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Avalon Theatre - Part 2 #152724
12/17/05 11:38 PM
12/17/05 11:38 PM
Admin  Offline
OP
Administrator
Member
Joined: Oct 2000
Posts: 3,517
NY, USA
Quote
Hello all:

Attached are some photos from a theatre I service here in So. Calif. Virtually all of the gear is original and dates back to the 1930's when the building was erected.

hope you all enjoy!

- mxslick
[Linked Image]

[Linked Image]

[Linked Image]

[Linked Image]

[Linked Image]

[Linked Image]

[Linked Image]

Tools for Electricians:
Re: Avalon Theatre - Part 2 #152725
12/18/05 01:01 AM
12/18/05 01:01 AM
H
Hemingray  Offline
Member
Joined: Apr 2005
Posts: 199
Lehigh Acres, FL
Get a load of those bakelite fuses! Are those CLEARSITE fuses?


Cliff
Re: Avalon Theatre - Part 2 #152726
12/18/05 01:33 AM
12/18/05 01:33 AM
mxslick  Offline
Member
Joined: Oct 2004
Posts: 803
Atomic City, ID USA
Hemingray:

Good call on the fuses. Yes they are clearsite fuses. The only spares left in the theater are modern style though. [Linked Image]

It says something about the quality of the original workmanship that a majority of the fuses on the lighting circuits are still intact!

To cintinue the commentary:

#10: A close-up of the contactor busses. Beautiful layout and decent clearances (the pic angle gives the opposite impression.) I need to mention that the way this system is layed out is the dimmers and deadfront mount through the booth wall, then there is a working gap of about 28", then the cabinets holding these contactors and fuse panels. There are overhead busways (at about 6' above the floor) between the two cabinets. The contactors and fuses face INTO the rear of the dimmer board. More on that later...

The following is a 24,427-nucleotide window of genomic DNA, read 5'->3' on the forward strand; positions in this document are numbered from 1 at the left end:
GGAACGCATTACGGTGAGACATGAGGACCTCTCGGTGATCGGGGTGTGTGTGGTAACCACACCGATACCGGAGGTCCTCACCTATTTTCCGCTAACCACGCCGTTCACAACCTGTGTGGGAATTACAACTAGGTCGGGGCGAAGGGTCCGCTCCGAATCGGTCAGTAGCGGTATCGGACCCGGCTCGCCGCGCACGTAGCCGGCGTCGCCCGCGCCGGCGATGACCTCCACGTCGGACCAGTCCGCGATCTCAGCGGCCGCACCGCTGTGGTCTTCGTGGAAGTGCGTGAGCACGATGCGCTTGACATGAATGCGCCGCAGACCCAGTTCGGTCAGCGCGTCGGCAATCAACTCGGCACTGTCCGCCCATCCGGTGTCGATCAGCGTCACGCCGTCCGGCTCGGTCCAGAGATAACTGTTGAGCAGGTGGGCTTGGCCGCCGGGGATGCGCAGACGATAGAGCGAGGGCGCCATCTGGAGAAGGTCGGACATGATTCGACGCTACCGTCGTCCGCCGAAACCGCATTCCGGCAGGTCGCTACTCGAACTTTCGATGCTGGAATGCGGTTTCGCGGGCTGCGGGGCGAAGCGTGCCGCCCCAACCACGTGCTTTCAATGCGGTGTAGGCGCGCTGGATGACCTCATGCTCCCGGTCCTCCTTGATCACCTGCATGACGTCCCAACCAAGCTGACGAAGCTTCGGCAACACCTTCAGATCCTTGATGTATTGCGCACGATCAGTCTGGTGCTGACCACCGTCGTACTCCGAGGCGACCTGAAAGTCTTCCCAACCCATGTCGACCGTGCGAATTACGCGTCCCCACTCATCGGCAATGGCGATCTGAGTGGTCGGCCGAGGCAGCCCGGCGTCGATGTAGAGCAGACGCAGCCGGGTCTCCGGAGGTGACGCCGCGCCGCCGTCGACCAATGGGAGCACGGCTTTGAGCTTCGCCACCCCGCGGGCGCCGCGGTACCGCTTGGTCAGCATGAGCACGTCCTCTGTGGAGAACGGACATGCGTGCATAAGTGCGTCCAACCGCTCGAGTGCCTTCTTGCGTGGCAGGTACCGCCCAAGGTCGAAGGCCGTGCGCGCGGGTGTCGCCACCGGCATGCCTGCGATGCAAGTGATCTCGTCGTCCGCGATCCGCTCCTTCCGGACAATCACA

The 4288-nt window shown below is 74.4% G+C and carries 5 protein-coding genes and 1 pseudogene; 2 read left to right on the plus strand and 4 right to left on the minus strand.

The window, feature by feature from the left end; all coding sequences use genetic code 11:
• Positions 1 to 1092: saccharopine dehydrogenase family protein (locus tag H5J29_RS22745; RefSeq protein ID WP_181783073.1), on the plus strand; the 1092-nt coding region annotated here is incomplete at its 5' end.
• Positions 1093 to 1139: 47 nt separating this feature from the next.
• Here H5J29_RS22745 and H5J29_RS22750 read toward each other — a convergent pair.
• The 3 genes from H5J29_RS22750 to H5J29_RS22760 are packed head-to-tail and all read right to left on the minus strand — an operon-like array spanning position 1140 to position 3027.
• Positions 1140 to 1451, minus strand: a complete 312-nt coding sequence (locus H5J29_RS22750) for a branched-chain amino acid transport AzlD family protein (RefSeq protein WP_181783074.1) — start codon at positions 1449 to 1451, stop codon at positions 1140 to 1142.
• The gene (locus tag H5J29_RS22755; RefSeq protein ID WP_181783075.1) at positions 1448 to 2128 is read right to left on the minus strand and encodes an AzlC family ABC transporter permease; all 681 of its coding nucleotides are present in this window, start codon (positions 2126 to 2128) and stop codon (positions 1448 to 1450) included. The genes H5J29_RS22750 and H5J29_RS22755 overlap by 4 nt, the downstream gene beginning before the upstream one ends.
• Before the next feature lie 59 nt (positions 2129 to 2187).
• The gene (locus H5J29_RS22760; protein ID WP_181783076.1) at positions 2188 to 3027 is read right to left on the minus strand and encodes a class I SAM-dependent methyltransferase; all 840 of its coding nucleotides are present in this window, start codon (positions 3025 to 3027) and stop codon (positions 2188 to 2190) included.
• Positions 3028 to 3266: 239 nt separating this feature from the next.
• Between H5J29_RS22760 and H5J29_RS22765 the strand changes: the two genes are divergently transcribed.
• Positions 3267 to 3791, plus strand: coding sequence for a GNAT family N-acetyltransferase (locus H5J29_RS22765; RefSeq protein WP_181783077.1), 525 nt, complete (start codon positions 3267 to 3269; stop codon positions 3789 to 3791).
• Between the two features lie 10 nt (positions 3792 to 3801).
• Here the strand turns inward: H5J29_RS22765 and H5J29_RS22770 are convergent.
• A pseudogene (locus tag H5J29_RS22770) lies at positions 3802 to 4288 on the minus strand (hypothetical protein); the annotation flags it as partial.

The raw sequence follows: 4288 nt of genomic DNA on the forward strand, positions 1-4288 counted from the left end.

#11: The plate style resistance dimmers....and yes that copper buss is live!

#12: Close up of the dimmers. The handle rotates the double sliding contacts(180 degrees apart) over the buttons, which are attached to the resistance elements imbedded in the ceramic. They are designed to dim the rated loads to dull glow, not full black. For complete blackout, the respective contactor is opened.

#13: This is the dimmer for the blue wall wash, which suffered an arcing failure intense enough to MELT the ceramic!! If memory serves, the contactor which flamed out in the pervious thread was also on this circuit.

#14: A plethora of plug fuses. A surprising number are still original.

#15: A closeup of some plug fuses and the disconnect switches for same. IIRC the switch disconnects the power to the cartridge fuse which acts a a sub-main for the select plug fuse circuits. The clearance to the cartridge fuse and that door is extremely tight, you wouldn't want to try to pull that fuse hot!!